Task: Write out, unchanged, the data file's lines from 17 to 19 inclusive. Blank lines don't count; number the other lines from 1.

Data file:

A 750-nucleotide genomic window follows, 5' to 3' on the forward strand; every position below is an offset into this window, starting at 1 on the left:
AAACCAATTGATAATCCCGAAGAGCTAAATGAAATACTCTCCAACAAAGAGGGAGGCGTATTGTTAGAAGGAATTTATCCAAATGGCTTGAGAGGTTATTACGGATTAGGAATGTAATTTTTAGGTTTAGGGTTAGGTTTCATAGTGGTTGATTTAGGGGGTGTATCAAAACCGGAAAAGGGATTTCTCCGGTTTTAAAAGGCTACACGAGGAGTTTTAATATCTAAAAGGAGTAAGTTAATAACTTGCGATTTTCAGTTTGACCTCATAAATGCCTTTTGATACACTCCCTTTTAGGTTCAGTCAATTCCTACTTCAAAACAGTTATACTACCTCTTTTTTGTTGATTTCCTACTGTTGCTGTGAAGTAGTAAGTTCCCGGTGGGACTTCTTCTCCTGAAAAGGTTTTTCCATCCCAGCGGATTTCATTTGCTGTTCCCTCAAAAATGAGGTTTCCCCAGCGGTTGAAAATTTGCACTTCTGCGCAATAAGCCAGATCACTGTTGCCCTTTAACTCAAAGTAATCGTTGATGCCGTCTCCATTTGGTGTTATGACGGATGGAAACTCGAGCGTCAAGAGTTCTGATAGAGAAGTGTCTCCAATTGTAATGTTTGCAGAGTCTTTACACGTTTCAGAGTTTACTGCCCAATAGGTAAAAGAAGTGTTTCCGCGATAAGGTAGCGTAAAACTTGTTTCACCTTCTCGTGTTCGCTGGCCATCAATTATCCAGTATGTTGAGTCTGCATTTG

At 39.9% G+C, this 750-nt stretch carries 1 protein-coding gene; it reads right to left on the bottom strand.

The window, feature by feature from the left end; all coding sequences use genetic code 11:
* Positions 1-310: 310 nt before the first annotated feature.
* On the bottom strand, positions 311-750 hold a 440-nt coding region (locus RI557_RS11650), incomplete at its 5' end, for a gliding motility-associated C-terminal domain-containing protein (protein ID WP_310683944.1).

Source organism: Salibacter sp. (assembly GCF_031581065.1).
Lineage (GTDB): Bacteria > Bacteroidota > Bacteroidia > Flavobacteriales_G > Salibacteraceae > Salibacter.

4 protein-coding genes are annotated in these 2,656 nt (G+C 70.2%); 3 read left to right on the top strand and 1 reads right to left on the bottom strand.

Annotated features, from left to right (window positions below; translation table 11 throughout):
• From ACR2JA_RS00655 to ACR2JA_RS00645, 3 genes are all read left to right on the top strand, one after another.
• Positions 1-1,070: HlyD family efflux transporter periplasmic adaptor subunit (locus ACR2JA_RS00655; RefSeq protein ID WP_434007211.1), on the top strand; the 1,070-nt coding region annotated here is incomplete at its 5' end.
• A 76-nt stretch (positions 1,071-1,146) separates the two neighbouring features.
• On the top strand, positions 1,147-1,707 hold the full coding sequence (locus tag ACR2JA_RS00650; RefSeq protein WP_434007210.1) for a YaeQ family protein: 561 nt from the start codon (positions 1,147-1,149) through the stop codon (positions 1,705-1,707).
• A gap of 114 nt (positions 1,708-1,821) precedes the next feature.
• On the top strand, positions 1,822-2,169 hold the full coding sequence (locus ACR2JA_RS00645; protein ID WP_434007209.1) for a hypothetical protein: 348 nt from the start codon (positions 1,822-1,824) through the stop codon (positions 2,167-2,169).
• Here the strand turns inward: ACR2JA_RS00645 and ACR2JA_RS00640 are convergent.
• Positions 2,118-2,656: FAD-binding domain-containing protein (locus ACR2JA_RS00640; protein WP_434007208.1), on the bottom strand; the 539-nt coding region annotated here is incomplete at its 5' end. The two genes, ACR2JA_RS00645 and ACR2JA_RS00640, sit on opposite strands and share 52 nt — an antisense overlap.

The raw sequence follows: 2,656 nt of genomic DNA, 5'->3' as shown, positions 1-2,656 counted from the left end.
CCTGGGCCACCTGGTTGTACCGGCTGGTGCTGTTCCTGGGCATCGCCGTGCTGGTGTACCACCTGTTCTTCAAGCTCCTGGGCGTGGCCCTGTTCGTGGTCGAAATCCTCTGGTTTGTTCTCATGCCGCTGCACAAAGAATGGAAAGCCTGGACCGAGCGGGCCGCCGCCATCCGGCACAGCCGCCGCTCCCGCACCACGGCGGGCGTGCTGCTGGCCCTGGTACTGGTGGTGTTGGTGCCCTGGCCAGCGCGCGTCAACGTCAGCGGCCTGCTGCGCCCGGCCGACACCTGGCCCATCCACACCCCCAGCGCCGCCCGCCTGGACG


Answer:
• Here the strand turns inward: ACR2JA_RS00645 and ACR2JA_RS00640 are convergent.
• Positions 2,118-2,656: FAD-binding domain-containing protein (locus ACR2JA_RS00640; protein WP_434007208.1), on the bottom strand; the 539-nt coding region annotated here is incomplete at its 5' end. The two genes, ACR2JA_RS00645 and ACR2JA_RS00640, sit on opposite strands and share 52 nt — an antisense overlap.

The raw sequence follows: 2,656 nt of genomic DNA, 5'->3' as shown, positions 1-2,656 counted from the left end.